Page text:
The recent spate of articles on Federal sentencing (see NY Times 9/26/11, WSJ 9/27/11 Thomson Reuters 9/24/11) are informative, and may present an opportunity to educate both the general public and the professional legal community about issues such as the overreach of the Federal criminal justice system; the power, and abuse of that power, by federal prosecutors; and the draconian prison sentences being sought by prosecutors across the country for crimes that two decades ago would have been civil sanctions.
This education is critical. We have reached a time in our country’s history where the criminal justice system is driving us into fiscal, moral and legal bankruptcy. Each of these articles highlight part of the problem and, combined, give a “Readers Digest” synthesis of some of the more vexing issues that have caused our crisis.
The WSJ article is important for its analysis of both the “mens rea” (criminal intent) theory, as well as a statistical report on the number of behaviors that have become “criminalized”, thus leading to more prosecutions and more prison sentences. It highlights the “Animal Enterprise Terrorism Act”, passed by Congress in 2006 with only about a half dozen of the 535 members of Congress voting on
it. It also referenced a study done by the National Association of Criminal Defense Lawyers and the conservative Heritage Foundation that found more than 40% of non-violent offenses created or
amended during the last two Congresses which had weak “mens rea” at best. If there is no criminal intent, can there still be a crime?
The New York Times article targets what they see as a “Sentencing Shift” which they document as giving more power to prosecutors as a result of mandatory sentencing laws and other harsher penalties. The article is informative, but should have been written over 20 years ago, when the Federal Sentencing Guidelines were enacted, giving discretion for charging decisions (and therefore sentencing and plea bargaining authority) to the United States Attorney Offices around the country. One only needs to look at the number of white collar offenses charged as money laundering to understand this issue. Judges, who routinely call sentencing the most difficult part of their job, were essentially locked out of sentencing decisions. Fortunately, the Supreme Court in the Booker decision restored the discretion of Federal Judges.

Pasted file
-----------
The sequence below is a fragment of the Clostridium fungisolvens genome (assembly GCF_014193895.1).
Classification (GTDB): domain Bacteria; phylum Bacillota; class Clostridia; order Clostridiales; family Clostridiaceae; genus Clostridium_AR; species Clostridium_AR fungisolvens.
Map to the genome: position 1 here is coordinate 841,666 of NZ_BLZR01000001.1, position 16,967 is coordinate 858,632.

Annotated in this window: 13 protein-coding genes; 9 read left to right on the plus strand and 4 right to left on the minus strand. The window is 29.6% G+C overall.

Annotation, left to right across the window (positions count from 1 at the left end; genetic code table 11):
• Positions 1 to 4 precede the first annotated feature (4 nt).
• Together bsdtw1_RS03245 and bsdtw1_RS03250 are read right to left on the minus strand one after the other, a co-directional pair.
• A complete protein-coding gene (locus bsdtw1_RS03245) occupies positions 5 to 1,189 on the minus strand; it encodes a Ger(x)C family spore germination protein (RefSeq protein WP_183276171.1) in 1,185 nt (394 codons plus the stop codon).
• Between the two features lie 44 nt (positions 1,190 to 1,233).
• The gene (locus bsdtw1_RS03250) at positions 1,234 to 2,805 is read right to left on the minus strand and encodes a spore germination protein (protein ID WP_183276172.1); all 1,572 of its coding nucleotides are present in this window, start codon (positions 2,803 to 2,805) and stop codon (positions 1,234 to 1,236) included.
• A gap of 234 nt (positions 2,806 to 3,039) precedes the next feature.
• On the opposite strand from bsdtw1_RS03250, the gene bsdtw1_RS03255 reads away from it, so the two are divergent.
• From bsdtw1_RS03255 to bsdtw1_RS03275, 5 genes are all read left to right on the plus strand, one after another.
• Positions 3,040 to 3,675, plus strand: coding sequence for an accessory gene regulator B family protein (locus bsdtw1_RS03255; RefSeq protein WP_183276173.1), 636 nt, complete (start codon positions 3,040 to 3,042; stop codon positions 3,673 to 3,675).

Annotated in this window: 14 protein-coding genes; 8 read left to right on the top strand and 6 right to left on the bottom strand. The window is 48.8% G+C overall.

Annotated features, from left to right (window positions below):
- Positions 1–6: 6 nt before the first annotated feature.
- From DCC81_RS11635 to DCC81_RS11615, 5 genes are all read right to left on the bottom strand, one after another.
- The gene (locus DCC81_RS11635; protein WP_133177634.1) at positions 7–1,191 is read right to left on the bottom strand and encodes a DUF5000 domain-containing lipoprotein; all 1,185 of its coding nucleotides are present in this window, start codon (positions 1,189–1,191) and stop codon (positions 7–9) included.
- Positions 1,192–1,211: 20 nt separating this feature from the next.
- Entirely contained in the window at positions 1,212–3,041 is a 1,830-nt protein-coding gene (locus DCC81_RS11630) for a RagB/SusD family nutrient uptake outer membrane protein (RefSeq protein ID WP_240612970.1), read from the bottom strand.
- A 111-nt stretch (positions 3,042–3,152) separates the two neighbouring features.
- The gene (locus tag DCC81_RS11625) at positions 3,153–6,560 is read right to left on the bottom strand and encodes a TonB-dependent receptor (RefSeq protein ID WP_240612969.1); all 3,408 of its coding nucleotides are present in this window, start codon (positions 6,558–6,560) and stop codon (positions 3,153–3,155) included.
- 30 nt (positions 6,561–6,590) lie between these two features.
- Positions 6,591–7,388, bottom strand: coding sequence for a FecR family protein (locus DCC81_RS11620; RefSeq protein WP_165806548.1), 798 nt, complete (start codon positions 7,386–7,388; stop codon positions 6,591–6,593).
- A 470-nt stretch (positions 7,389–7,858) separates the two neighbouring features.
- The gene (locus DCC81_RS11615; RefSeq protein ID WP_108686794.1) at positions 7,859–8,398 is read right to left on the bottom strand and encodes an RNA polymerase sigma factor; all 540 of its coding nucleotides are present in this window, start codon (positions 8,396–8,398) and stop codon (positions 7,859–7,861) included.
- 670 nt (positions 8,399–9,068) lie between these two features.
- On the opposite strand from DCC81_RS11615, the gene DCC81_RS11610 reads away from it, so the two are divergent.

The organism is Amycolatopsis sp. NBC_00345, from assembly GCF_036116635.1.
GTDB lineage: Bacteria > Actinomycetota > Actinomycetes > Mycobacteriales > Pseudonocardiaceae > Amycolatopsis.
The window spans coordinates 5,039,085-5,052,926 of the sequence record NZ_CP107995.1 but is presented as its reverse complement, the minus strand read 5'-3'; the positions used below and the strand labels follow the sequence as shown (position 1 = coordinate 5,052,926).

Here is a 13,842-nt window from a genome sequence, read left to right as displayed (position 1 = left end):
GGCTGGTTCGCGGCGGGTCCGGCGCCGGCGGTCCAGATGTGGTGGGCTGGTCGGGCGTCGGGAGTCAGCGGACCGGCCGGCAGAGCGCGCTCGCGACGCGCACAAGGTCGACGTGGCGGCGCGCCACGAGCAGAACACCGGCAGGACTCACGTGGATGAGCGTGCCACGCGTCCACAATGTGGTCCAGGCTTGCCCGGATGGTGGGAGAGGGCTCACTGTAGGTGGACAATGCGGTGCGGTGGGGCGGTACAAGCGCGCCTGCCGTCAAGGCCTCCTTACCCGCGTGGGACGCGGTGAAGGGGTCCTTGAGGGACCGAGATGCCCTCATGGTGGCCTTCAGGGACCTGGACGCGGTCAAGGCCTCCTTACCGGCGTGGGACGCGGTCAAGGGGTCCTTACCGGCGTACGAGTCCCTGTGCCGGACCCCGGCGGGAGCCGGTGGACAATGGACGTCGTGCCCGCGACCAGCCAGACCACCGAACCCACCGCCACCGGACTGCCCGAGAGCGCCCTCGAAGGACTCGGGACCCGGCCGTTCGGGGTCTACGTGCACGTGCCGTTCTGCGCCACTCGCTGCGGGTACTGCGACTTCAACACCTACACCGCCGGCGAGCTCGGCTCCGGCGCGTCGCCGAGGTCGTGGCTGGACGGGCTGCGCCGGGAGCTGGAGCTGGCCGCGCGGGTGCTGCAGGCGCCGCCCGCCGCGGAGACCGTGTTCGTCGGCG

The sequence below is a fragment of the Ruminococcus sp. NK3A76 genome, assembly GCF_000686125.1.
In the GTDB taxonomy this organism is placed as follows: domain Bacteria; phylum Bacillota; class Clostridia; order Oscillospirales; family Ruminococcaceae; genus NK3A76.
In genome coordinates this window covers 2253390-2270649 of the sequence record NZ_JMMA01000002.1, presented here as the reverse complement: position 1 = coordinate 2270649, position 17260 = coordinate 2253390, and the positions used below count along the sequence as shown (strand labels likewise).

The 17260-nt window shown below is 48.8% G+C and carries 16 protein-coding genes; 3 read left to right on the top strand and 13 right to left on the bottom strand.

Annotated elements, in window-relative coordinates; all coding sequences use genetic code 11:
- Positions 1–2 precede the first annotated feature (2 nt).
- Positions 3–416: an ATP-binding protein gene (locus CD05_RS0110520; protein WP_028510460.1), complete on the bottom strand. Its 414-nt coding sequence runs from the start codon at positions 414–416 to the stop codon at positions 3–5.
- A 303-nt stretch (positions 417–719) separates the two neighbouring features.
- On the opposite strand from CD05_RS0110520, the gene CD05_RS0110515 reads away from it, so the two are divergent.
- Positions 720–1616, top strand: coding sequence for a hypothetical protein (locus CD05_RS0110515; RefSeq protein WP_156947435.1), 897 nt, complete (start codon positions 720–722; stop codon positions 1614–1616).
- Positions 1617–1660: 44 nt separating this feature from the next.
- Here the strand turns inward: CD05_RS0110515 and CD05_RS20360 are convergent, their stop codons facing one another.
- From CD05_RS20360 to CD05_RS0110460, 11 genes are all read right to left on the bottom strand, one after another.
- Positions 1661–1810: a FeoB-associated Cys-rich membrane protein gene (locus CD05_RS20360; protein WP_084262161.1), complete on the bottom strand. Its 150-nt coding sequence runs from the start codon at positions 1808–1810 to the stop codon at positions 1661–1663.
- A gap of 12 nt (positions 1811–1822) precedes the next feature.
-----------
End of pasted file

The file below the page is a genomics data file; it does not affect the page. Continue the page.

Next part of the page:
The NY Times article also misses the point of “how we got here from there”? A telling quotation from Rachel Barrow, a law professor from NYU, begins to answer that question. She posts that “…Legislators want to make it easy for prosecutors to get the conviction without having to go to trial. And prosecutors who are starved for resources want to use that leverage”. Missing from the debate is an understanding of where a majority of our legislators have previously served in office. Look at the rolls of our local, state and federal politicians. They have overwhelmingly flocked from positions as county prosecutors, district attorneys and United States Attorney Offices. Charles Schumer, Rudy Giuliani and Chris Christie are the poster boys for this trend.
The final article, in Thomson Reuters, would seem innocuous to most casual readers, in that the government was asking for a sentence of 8-10 years for Winifred Jiau, a consultant in the insider trading jihad being conducted in the Southern District of New York. Her offense—allegedly stealing earning reports from two computer chipmakers and being paid a total of $208,000 by hedge fund executives. Her mistake—going to trial. Other major figures in the cases, far more involved but who cooperated with the government, were sentenced to much lower terms. The government, in its filing, wanted a double digit sentence for deterrence purposes, a common argument that is not substantiated by any criminal justice research. Fortunately, Judge Jed Rakoff refuted their argument and sentenced her to four years imprisonment.
Education is important in the call for reform in our criminal justice system. It is my hope that judges, defense attorneys and the public continue to look for solutions to the abuse of power by prosecutors.